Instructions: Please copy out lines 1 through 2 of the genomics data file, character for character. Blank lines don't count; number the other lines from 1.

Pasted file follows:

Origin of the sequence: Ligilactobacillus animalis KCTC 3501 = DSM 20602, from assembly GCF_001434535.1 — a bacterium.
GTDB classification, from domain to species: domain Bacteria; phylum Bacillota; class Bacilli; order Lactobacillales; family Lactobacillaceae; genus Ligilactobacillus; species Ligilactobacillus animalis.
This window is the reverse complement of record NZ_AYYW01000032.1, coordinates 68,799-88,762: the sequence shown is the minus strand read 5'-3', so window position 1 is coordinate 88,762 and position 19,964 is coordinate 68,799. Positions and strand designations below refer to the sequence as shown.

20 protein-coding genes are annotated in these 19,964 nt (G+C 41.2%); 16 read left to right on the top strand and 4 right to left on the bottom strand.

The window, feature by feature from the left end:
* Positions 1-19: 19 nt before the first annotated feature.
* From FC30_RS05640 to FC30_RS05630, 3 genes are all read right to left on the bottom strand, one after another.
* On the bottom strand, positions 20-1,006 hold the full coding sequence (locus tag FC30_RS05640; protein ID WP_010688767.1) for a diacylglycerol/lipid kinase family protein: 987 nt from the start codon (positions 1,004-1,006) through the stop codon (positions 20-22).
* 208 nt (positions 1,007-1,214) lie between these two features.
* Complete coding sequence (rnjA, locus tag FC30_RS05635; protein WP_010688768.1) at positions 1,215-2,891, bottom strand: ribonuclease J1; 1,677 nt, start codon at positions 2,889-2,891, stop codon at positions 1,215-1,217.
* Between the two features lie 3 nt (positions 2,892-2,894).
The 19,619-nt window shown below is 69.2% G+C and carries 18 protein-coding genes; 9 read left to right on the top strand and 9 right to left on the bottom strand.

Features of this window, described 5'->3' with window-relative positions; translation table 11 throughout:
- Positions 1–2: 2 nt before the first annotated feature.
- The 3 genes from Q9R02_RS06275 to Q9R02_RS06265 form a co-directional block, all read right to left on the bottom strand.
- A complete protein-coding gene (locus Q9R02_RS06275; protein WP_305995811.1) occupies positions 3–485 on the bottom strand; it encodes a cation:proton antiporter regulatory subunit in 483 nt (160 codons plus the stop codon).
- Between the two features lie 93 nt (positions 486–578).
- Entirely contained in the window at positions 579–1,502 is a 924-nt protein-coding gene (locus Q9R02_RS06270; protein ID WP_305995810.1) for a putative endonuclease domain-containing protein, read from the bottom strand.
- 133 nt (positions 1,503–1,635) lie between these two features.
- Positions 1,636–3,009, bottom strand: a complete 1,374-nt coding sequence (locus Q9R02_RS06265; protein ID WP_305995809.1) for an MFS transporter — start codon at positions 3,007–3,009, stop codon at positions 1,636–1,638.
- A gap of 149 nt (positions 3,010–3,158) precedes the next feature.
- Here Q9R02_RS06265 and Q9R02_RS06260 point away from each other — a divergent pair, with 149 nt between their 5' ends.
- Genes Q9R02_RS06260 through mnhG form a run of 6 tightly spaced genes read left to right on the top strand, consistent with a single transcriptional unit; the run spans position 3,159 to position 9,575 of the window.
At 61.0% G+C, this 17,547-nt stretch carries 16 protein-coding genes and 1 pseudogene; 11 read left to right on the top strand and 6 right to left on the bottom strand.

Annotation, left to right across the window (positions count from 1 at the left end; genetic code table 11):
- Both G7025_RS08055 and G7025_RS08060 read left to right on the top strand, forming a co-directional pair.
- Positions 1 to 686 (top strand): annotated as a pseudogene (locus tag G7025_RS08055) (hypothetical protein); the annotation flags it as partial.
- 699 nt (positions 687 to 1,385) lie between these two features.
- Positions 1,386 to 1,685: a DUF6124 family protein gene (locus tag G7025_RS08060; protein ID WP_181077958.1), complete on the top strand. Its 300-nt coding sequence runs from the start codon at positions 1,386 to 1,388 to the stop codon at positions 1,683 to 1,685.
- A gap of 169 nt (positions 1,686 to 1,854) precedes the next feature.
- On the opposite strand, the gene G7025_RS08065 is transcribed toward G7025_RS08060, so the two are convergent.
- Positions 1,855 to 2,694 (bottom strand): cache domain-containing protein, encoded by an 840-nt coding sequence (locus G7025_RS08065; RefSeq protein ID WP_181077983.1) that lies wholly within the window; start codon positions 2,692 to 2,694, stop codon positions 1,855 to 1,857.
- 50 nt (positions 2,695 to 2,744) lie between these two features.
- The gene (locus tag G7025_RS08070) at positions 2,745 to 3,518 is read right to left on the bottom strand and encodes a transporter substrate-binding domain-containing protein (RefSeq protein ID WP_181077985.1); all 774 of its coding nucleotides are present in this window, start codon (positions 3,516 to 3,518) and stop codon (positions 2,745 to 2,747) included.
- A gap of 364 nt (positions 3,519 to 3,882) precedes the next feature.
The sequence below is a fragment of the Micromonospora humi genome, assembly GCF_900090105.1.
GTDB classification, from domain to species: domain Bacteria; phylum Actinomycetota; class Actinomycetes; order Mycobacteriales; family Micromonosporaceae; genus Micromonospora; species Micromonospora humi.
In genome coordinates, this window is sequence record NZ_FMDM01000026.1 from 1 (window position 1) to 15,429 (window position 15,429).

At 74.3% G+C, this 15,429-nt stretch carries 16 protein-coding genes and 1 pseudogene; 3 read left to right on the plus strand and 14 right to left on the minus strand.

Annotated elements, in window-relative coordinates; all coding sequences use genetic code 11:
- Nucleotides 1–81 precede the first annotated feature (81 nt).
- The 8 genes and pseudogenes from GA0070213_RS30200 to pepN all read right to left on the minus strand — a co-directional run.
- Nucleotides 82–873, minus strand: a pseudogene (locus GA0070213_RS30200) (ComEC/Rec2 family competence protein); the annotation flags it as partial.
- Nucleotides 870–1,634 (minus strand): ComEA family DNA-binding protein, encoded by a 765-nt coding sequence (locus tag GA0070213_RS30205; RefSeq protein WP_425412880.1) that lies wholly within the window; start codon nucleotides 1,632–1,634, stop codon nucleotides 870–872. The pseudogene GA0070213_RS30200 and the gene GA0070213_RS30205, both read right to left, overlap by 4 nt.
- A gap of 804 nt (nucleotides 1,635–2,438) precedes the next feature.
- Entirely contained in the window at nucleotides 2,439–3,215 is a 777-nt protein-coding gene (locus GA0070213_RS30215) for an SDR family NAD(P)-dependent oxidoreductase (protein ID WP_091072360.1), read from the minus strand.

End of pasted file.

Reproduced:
Origin of the sequence: Ligilactobacillus animalis KCTC 3501 = DSM 20602, from assembly GCF_001434535.1 — a bacterium.
GTDB classification, from domain to species: domain Bacteria; phylum Bacillota; class Bacilli; order Lactobacillales; family Lactobacillaceae; genus Ligilactobacillus; species Ligilactobacillus animalis.